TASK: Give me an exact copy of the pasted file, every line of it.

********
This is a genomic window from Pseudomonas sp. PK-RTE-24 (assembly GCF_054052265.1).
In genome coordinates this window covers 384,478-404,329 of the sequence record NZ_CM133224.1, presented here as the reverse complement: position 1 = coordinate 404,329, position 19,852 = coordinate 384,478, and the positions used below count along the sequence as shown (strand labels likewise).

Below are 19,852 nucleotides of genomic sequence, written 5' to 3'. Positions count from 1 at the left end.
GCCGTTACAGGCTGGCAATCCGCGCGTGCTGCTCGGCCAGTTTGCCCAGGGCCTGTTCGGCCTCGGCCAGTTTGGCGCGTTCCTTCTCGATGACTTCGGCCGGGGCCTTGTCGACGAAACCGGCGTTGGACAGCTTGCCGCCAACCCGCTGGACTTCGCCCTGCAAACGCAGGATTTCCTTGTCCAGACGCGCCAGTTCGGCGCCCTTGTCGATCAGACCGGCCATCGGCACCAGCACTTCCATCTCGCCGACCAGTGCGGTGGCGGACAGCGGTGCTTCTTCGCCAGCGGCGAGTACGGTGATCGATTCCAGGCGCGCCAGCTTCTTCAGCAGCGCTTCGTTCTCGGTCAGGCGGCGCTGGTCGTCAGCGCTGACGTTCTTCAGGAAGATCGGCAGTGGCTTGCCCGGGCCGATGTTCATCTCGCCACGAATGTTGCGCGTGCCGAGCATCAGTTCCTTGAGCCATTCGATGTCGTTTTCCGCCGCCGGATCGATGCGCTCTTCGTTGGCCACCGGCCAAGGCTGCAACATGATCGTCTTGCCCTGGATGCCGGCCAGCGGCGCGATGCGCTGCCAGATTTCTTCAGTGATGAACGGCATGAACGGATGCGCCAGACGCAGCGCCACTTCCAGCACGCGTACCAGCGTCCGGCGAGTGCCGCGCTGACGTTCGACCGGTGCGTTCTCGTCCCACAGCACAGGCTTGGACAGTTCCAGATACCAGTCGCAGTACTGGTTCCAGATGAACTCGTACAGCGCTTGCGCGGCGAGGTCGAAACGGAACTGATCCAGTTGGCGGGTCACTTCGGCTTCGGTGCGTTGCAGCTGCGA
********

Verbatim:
This is a genomic window from Pseudomonas sp. PK-RTE-24 (assembly GCF_054052265.1).
In genome coordinates this window covers 384,478-404,329 of the sequence record NZ_CM133224.1, presented here as the reverse complement: position 1 = coordinate 404,329, position 19,852 = coordinate 384,478, and the positions used below count along the sequence as shown (strand labels likewise).

Below are 19,852 nucleotides of genomic sequence, written 5' to 3'. Positions count from 1 at the left end.
GCCGTTACAGGCTGGCAATCCGCGCGTGCTGCTCGGCCAGTTTGCCCAGGGCCTGTTCGGCCTCGGCCAGTTTGGCGCGTTCCTTCTCGATGACTTCGGCCGGGGCCTTGTCGACGAAACCGGCGTTGGACAGCTTGCCGCCAACCCGCTGGACTTCGCCCTGCAAACGCAGGATTTCCTTGTCCAGACGCGCCAGTTCGGCGCCCTTGTCGATCAGACCGGCCATCGGCACCAGCACTTCCATCTCGCCGACCAGTGCGGTGGCGGACAGCGGTGCTTCTTCGCCAGCGGCGAGTACGGTGATCGATTCCAGGCGCGCCAGCTTCTTCAGCAGCGCTTCGTTCTCGGTCAGGCGGCGCTGGTCGTCAGCGCTGACGTTCTTCAGGAAGATCGGCAGTGGCTTGCCCGGGCCGATGTTCATCTCGCCACGAATGTTGCGCGTGCCGAGCATCAGTTCCTTGAGCCATTCGATGTCGTTTTCCGCCGCCGGATCGATGCGCTCTTCGTTGGCCACCGGCCAAGGCTGCAACATGATCGTCTTGCCCTGGATGCCGGCCAGCGGCGCGATGCGCTGCCAGATTTCTTCAGTGATGAACGGCATGAACGGATGCGCCAGACGCAGCGCCACTTCCAGCACGCGTACCAGCGTCCGGCGAGTGCCGCGCTGACGTTCGACCGGTGCGTTCTCGTCCCACAGCACAGGCTTGGACAGTTCCAGATACCAGTCGCAGTACTGGTTCCAGATGAACTCGTACAGCGCTTGCGCGGCGAGGTCGAAACGGAACTGATCCAGTTGGCGGGTCACTTCGGCTTCGGTGCGTTGCAGCTGCGA